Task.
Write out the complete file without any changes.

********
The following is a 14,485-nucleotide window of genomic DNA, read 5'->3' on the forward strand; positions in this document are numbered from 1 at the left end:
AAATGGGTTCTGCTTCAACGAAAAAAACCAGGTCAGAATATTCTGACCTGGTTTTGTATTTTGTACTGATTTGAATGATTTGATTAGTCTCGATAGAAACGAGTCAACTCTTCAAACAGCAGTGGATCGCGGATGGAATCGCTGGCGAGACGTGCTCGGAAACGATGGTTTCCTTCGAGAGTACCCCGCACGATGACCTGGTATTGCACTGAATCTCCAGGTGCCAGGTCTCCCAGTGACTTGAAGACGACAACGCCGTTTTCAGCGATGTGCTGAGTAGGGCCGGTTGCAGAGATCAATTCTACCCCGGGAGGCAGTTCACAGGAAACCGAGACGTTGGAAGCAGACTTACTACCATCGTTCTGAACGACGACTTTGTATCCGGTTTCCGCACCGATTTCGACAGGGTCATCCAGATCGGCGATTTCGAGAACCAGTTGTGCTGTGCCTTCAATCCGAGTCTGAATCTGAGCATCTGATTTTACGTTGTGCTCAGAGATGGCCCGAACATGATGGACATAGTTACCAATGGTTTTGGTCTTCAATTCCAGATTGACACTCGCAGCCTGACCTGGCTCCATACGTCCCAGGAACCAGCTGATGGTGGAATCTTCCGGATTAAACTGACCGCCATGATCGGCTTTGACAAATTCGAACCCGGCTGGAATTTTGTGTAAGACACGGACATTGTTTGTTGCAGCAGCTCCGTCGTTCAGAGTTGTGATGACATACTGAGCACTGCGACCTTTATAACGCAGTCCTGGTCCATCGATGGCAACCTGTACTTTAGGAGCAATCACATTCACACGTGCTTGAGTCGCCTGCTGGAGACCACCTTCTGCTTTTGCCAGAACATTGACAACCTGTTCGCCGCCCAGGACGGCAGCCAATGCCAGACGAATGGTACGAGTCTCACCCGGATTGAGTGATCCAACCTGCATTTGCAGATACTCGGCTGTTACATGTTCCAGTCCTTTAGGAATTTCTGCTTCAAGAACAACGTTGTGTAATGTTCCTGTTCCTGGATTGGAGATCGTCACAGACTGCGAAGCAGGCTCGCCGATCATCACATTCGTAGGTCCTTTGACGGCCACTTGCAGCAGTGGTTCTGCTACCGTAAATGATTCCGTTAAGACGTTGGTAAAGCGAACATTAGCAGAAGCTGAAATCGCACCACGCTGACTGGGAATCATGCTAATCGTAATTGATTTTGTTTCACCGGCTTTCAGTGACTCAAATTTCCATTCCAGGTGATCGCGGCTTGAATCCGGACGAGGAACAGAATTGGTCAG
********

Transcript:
The following is a 14,485-nucleotide window of genomic DNA, read 5'->3' on the forward strand; positions in this document are numbered from 1 at the left end:
AAATGGGTTCTGCTTCAACGAAAAAAACCAGGTCAGAATATTCTGACCTGGTTTTGTATTTTGTACTGATTTGAATGATTTGATTAGTCTCGATAGAAACGAGTCAACTCTTCAAACAGCAGTGGATCGCGGATGGAATCGCTGGCGAGACGTGCTCGGAAACGATGGTTTCCTTCGAGAGTACCCCGCACGATGACCTGGTATTGCACTGAATCTCCAGGTGCCAGGTCTCCCAGTGACTTGAAGACGACAACGCCGTTTTCAGCGATGTGCTGAGTAGGGCCGGTTGCAGAGATCAATTCTACCCCGGGAGGCAGTTCACAGGAAACCGAGACGTTGGAAGCAGACTTACTACCATCGTTCTGAACGACGACTTTGTATCCGGTTTCCGCACCGATTTCGACAGGGTCATCCAGATCGGCGATTTCGAGAACCAGTTGTGCTGTGCCTTCAATCCGAGTCTGAATCTGAGCATCTGATTTTACGTTGTGCTCAGAGATGGCCCGAACATGATGGACATAGTTACCAATGGTTTTGGTCTTCAATTCCAGATTGACACTCGCAGCCTGACCTGGCTCCATACGTCCCAGGAACCAGCTGATGGTGGAATCTTCCGGATTAAACTGACCGCCATGATCGGCTTTGACAAATTCGAACCCGGCTGGAATTTTGTGTAAGACACGGACATTGTTTGTTGCAGCAGCTCCGTCGTTCAGAGTTGTGATGACATACTGAGCACTGCGACCTTTATAACGCAGTCCTGGTCCATCGATGGCAACCTGTACTTTAGGAGCAATCACATTCACACGTGCTTGAGTCGCCTGCTGGAGACCACCTTCTGCTTTTGCCAGAACATTGACAACCTGTTCGCCGCCCAGGACGGCAGCCAATGCCAGACGAATGGTACGAGTCTCACCCGGATTGAGTGATCCAACCTGCATTTGCAGATACTCGGCTGTTACATGTTCCAGTCCTTTAGGAATTTCTGCTTCAAGAACAACGTTGTGTAATGTTCCTGTTCCTGGATTGGAGATCGTCACAGACTGCGAAGCAGGCTCGCCGATCATCACATTCGTAGGTCCTTTGACGGCCACTTGCAGCAGTGGTTCTGCTACCGTAAATGATTCCGTTAAGACGTTGGTAAAGCGAACATTAGCAGAAGCTGAAATCGCACCACGCTGACTGGGAATCATGCTAATCGTAATTGATTTTGTTTCACCGGCTTTCAGTGACTCAAATTTCCATTCCAGGTGATCGCGGCTTGAATCCGGACGAGGAACAGAATTGGTCAG